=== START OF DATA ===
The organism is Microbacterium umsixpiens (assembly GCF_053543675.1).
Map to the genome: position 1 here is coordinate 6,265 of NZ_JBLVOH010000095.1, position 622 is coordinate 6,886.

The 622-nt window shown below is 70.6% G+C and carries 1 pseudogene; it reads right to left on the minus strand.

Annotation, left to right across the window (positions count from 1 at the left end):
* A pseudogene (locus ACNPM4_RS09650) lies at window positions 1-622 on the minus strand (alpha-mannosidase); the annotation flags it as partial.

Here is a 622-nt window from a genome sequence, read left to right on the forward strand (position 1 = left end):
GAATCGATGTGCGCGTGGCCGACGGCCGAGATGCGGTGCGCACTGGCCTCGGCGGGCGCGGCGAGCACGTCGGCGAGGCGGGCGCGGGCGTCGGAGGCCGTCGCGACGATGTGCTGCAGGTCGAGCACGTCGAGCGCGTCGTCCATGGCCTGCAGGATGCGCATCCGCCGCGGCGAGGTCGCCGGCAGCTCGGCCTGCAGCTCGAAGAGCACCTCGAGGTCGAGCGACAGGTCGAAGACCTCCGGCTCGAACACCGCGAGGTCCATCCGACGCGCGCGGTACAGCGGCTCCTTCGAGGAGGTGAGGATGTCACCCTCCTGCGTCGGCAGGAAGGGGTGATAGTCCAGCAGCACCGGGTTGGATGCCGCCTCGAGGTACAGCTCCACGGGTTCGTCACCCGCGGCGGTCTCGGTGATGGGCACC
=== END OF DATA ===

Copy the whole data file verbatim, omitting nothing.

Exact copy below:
The organism is Microbacterium umsixpiens (assembly GCF_053543675.1).
Map to the genome: position 1 here is coordinate 6,265 of NZ_JBLVOH010000095.1, position 622 is coordinate 6,886.

The 622-nt window shown below is 70.6% G+C and carries 1 pseudogene; it reads right to left on the minus strand.

Annotation, left to right across the window (positions count from 1 at the left end):
* A pseudogene (locus ACNPM4_RS09650) lies at window positions 1-622 on the minus strand (alpha-mannosidase); the annotation flags it as partial.

Here is a 622-nt window from a genome sequence, read left to right on the forward strand (position 1 = left end):
GAATCGATGTGCGCGTGGCCGACGGCCGAGATGCGGTGCGCACTGGCCTCGGCGGGCGCGGCGAGCACGTCGGCGAGGCGGGCGCGGGCGTCGGAGGCCGTCGCGACGATGTGCTGCAGGTCGAGCACGTCGAGCGCGTCGTCCATGGCCTGCAGGATGCGCATCCGCCGCGGCGAGGTCGCCGGCAGCTCGGCCTGCAGCTCGAAGAGCACCTCGAGGTCGAGCGACAGGTCGAAGACCTCCGGCTCGAACACCGCGAGGTCCATCCGACGCGCGCGGTACAGCGGCTCCTTCGAGGAGGTGAGGATGTCACCCTCCTGCGTCGGCAGGAAGGGGTGATAGTCCAGCAGCACCGGGTTGGATGCCGCCTCGAGGTACAGCTCCACGGGTTCGTCACCCGCGGCGGTCTCGGTGATGGGCACC